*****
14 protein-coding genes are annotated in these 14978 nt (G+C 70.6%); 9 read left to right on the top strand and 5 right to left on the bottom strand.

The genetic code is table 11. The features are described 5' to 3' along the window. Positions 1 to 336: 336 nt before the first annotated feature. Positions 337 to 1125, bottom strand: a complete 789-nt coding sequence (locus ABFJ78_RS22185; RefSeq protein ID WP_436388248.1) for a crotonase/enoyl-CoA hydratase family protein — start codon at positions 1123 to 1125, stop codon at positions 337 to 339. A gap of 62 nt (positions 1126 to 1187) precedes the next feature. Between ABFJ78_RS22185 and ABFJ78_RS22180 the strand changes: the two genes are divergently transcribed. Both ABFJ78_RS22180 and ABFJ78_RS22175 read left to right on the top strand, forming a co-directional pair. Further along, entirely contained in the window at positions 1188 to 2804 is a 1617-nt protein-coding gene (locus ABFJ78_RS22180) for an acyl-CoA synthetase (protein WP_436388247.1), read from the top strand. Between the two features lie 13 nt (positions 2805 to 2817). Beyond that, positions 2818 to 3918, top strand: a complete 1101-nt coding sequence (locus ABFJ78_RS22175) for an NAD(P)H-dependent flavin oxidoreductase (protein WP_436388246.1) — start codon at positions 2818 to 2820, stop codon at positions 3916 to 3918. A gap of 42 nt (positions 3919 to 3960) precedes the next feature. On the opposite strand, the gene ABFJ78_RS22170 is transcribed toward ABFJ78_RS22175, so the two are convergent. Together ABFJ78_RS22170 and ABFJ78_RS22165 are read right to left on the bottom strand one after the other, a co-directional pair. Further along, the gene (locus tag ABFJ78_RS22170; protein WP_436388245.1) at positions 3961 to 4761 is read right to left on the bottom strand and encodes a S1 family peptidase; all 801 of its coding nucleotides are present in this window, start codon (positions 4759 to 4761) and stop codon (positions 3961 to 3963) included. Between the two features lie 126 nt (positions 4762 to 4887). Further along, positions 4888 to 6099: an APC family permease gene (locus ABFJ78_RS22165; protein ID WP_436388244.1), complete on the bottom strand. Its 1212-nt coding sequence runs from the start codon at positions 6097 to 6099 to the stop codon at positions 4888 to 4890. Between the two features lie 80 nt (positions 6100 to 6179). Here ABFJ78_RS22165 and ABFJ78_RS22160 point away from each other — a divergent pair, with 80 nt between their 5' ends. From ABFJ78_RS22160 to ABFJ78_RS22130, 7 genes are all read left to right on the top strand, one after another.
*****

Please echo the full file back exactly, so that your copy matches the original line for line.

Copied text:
14 protein-coding genes are annotated in these 14978 nt (G+C 70.6%); 9 read left to right on the top strand and 5 right to left on the bottom strand.

The genetic code is table 11. The features are described 5' to 3' along the window. Positions 1 to 336: 336 nt before the first annotated feature. Positions 337 to 1125, bottom strand: a complete 789-nt coding sequence (locus ABFJ78_RS22185; RefSeq protein ID WP_436388248.1) for a crotonase/enoyl-CoA hydratase family protein — start codon at positions 1123 to 1125, stop codon at positions 337 to 339. A gap of 62 nt (positions 1126 to 1187) precedes the next feature. Between ABFJ78_RS22185 and ABFJ78_RS22180 the strand changes: the two genes are divergently transcribed. Both ABFJ78_RS22180 and ABFJ78_RS22175 read left to right on the top strand, forming a co-directional pair. Further along, entirely contained in the window at positions 1188 to 2804 is a 1617-nt protein-coding gene (locus ABFJ78_RS22180) for an acyl-CoA synthetase (protein WP_436388247.1), read from the top strand. Between the two features lie 13 nt (positions 2805 to 2817). Beyond that, positions 2818 to 3918, top strand: a complete 1101-nt coding sequence (locus ABFJ78_RS22175) for an NAD(P)H-dependent flavin oxidoreductase (protein WP_436388246.1) — start codon at positions 2818 to 2820, stop codon at positions 3916 to 3918. A gap of 42 nt (positions 3919 to 3960) precedes the next feature. On the opposite strand, the gene ABFJ78_RS22170 is transcribed toward ABFJ78_RS22175, so the two are convergent. Together ABFJ78_RS22170 and ABFJ78_RS22165 are read right to left on the bottom strand one after the other, a co-directional pair. Further along, the gene (locus tag ABFJ78_RS22170; protein WP_436388245.1) at positions 3961 to 4761 is read right to left on the bottom strand and encodes a S1 family peptidase; all 801 of its coding nucleotides are present in this window, start codon (positions 4759 to 4761) and stop codon (positions 3961 to 3963) included. Between the two features lie 126 nt (positions 4762 to 4887). Further along, positions 4888 to 6099: an APC family permease gene (locus ABFJ78_RS22165; protein ID WP_436388244.1), complete on the bottom strand. Its 1212-nt coding sequence runs from the start codon at positions 6097 to 6099 to the stop codon at positions 4888 to 4890. Between the two features lie 80 nt (positions 6100 to 6179). Here ABFJ78_RS22165 and ABFJ78_RS22160 point away from each other — a divergent pair, with 80 nt between their 5' ends. From ABFJ78_RS22160 to ABFJ78_RS22130, 7 genes are all read left to right on the top strand, one after another.